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The Mts. Iglit-Baco National Park (MIBNP) was proclaimed by virtue R.A. No. 6148 dated Nov. 11, 1970. As such, it is an initial components of National Integrated Protected Areas System under. Mts. Iglit-Baco NP encompasses at least eight (8) major river systems and has a rugged terrain composed of slopes, river gorgers and plateaus.
Portions of the Park are covered by upland hardwoods, such as Anthocephalus chinensis, Artocarpus blancoi, Ficus nota, Hawili, Alibangbang and Balinghasai. The larger plants indigenous to the site which are rarely seen in some other regions are Kalantas tree, Tindalo, Almaciga and Kamagong. The Park also harbors the endangered Jade vine.
The Park is the habitat of the endemic Tamaraw (Bubalus mindorensis), which is one of the most seriously endangered large mammals. Because of the endangered Tamaraw, the Park was initially established as "game refuge and bird sanctuary". The Park has been declared as an ASEAN Heritage site. Other forms of wildlife can also be found in the Park like the Phil. Deer, Wild Pig and Mindoro Cloud Rat as well as a number of bird species which are endemic to the island such as Mindoro Imperial Pigeon, Mindoro Scops Owl, Black-hooped Coucal, Scarlet-collared Flowerpecker and Heart Pigeon.Mount Iglit-Baco National Park covers large areas of the central part of the island of Mindoro on the Philippines. It is situated near Mt. Baco (2,488 m a.s.l.) and Mt. Iglit, the latter reaching 2,364 m a.s.l. Unfortunately, the island is among the most deforested parts of the archipelago. Less than 3% of primary forests have been preserved there. Remnants of lowland rain, mountain and cloud forests with critically threatened endemic animal species are protected in the national park.
Violation of the provisions of EO 247 shall be subject to criminal prosecution as may be proper under existing laws, as well as revocation of the agreement, confiscation of specimens collected in favor of the Philippine Government, imposition of perpetual ban on prospecting of biological and genetic resources in the country, & publication of violation committed in national and international media, among others.
From its inception to date, several agencies have handled the implementation of the Project. These agencies included the Presidential Assistance for the National Minorities (PANAMIN, 1979-1983); Office of the Muslim Affairs and Cultural Communities (OMACC, 1984); Ministry of Agriculture and Food (MAF, 1985-86); Central Office of the Department of Environment and Natural Resources in collaboration with the Conservation and Resource Management Foundation, Inc. (DENR & CRMFI, 1987-89); DENR-Protected Areas and Wildlife Bureau (PAWB, 1990-1997) with the assistance of the University of the Philippines Foundation, Inc. (UPLBFI) in 1990-93 & 1995; and, DENR-Region IV in 1998. In 1999, the management and supervision of the Project was again placed under PAWB. The Bureau continues to implement the TCP to date (2001).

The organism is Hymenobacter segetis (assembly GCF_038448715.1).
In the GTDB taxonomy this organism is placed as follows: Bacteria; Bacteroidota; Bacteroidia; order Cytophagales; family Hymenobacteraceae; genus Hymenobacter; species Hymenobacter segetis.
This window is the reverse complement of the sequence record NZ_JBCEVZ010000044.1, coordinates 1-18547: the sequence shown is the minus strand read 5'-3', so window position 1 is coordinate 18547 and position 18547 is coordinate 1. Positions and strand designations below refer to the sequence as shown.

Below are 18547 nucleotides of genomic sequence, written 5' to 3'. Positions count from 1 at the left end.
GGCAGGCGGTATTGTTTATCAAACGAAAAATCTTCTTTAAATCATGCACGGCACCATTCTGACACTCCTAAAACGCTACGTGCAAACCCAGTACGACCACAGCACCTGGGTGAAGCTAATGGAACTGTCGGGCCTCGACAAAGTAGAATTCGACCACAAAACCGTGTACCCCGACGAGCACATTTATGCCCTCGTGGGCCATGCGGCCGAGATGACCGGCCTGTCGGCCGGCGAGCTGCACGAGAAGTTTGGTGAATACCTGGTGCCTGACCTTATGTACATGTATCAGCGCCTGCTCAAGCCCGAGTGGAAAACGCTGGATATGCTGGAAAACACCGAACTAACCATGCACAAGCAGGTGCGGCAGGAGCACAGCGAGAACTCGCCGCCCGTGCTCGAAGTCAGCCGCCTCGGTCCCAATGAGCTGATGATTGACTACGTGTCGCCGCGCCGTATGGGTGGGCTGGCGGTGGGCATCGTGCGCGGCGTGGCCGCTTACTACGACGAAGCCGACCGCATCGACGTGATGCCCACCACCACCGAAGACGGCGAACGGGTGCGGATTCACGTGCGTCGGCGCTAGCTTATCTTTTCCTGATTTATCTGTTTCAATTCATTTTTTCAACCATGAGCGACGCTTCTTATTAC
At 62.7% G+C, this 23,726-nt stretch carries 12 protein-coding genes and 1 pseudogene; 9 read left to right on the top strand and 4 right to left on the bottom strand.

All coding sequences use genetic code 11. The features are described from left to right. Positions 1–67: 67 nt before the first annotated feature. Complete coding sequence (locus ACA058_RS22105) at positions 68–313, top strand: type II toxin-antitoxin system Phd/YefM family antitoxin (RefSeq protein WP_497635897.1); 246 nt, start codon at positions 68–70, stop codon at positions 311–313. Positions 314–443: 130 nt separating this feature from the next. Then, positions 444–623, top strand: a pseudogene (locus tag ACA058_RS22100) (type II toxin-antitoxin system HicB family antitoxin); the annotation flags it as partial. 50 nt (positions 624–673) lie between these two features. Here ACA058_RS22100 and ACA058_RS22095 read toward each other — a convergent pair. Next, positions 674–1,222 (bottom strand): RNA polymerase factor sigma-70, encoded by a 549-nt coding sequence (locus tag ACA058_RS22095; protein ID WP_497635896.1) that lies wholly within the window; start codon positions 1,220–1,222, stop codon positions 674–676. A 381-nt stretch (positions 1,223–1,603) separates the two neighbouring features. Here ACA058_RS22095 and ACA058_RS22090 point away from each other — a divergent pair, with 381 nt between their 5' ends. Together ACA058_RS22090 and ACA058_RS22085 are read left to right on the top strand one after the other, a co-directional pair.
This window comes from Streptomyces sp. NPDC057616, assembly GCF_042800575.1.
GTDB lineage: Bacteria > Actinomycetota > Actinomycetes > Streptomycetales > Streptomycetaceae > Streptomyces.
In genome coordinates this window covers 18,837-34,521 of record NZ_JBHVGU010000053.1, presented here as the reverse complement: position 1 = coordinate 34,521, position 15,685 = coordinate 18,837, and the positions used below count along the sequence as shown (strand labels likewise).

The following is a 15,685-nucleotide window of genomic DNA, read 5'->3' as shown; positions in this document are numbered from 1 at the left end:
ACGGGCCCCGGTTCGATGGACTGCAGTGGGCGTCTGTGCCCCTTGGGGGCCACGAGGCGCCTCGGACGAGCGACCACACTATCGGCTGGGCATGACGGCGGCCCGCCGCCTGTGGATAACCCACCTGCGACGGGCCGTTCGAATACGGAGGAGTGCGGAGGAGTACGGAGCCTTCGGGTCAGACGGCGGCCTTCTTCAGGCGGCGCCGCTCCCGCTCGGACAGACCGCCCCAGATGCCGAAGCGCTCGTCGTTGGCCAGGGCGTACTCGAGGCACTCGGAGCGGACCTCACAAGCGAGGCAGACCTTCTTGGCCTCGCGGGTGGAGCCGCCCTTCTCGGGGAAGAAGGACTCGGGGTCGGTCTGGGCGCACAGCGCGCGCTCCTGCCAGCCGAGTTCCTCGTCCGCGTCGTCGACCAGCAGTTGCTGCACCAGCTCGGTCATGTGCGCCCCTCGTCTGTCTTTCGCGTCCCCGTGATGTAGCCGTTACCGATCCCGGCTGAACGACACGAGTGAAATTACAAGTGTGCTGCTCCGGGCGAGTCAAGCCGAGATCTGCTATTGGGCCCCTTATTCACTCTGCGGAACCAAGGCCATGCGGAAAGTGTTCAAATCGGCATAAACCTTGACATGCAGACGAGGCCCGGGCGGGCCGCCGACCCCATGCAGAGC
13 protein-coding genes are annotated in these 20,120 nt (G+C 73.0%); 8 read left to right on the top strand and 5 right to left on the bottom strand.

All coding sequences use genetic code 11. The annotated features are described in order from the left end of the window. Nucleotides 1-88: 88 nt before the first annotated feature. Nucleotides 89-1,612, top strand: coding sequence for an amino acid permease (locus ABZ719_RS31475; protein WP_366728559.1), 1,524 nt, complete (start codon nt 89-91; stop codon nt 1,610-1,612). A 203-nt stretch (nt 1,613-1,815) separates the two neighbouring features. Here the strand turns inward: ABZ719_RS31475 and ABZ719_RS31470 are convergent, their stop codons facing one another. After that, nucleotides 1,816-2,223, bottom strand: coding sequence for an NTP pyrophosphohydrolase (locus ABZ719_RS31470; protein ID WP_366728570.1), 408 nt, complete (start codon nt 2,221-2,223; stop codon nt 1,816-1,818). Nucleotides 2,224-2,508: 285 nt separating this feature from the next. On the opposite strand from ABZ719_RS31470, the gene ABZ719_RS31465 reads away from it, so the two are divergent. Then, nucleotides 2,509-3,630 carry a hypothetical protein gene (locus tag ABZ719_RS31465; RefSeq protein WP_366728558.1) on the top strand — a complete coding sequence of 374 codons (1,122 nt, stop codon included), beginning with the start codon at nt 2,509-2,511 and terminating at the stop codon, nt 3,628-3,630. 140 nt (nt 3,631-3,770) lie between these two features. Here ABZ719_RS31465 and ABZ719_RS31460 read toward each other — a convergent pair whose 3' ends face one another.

Under the Wild Population and Habitat Management component, scope of activities include protection of the Tamaraw and its habitats in Mts. Iglit-Baco National Park (MIBNP) and Aruyan-Sablayan Tamaraw reservation; manning of entry/exit points to/from MIBNP; Tamaraw population study and biodiversity monitoring. Future activities will include habitat restoration and expansion of protection and research activities by covering other important areas maintaining Tamaraw.B. mindorensis is classified as critically endangered (Criteria: C1) by the IUCN (2002), an upgraded listing from the 1996 listing of endangered. The tamaraw is listed on CITES Appendix I (CITES, 2003). In 1900 there were an estimated 10,000 tamaraw on Mindoro, 120 in 1975, 370 in 1987 (Petocz, 1989, in Corbet and Hill, 1992). Boubalos (Greek) a buffalo. Mindoro is an island in the Philippines; -ensis (Latin) suffix meaning belonging to, the tamaraw is restricted to to this island (see distribution for more information).
There is no comparison with other sites in the Philippines or the rest of the world, in that the Tamaraw is endemic only to the island of Mindoro, Philippines and nowhere else.